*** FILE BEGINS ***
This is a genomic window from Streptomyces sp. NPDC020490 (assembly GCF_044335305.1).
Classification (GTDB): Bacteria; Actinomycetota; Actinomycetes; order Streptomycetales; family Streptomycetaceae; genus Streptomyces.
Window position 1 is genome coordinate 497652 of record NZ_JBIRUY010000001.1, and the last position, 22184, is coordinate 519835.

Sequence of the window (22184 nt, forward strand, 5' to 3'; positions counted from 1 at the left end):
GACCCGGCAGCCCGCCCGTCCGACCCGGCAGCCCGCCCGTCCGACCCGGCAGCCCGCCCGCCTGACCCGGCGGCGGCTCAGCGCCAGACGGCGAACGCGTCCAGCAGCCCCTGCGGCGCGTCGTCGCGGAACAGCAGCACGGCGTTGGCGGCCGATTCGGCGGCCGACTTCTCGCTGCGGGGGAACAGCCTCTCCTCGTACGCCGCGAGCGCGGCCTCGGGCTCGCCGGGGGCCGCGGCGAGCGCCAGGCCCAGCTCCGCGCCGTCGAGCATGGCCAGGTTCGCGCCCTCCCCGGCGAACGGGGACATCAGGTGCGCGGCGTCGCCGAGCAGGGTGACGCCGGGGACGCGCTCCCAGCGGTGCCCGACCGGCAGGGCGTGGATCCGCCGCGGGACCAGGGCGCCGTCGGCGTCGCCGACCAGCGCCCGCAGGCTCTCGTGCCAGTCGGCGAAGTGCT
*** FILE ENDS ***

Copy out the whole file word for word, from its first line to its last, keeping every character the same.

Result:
This is a genomic window from Streptomyces sp. NPDC020490 (assembly GCF_044335305.1).
Classification (GTDB): Bacteria; Actinomycetota; Actinomycetes; order Streptomycetales; family Streptomycetaceae; genus Streptomyces.
Window position 1 is genome coordinate 497652 of record NZ_JBIRUY010000001.1, and the last position, 22184, is coordinate 519835.

Sequence of the window (22184 nt, forward strand, 5' to 3'; positions counted from 1 at the left end):
GACCCGGCAGCCCGCCCGTCCGACCCGGCAGCCCGCCCGTCCGACCCGGCAGCCCGCCCGCCTGACCCGGCGGCGGCTCAGCGCCAGACGGCGAACGCGTCCAGCAGCCCCTGCGGCGCGTCGTCGCGGAACAGCAGCACGGCGTTGGCGGCCGATTCGGCGGCCGACTTCTCGCTGCGGGGGAACAGCCTCTCCTCGTACGCCGCGAGCGCGGCCTCGGGCTCGCCGGGGGCCGCGGCGAGCGCCAGGCCCAGCTCCGCGCCGTCGAGCATGGCCAGGTTCGCGCCCTCCCCGGCGAACGGGGACATCAGGTGCGCGGCGTCGCCGAGCAGGGTGACGCCGGGGACGCGCTCCCAGCGGTGCCCGACCGGCAGGGCGTGGATCCGCCGCGGGACCAGGGCGCCGTCGGCGTCGCCGACCAGCGCCCGCAGGCTCTCGTGCCAGTCGGCGAAGTGCT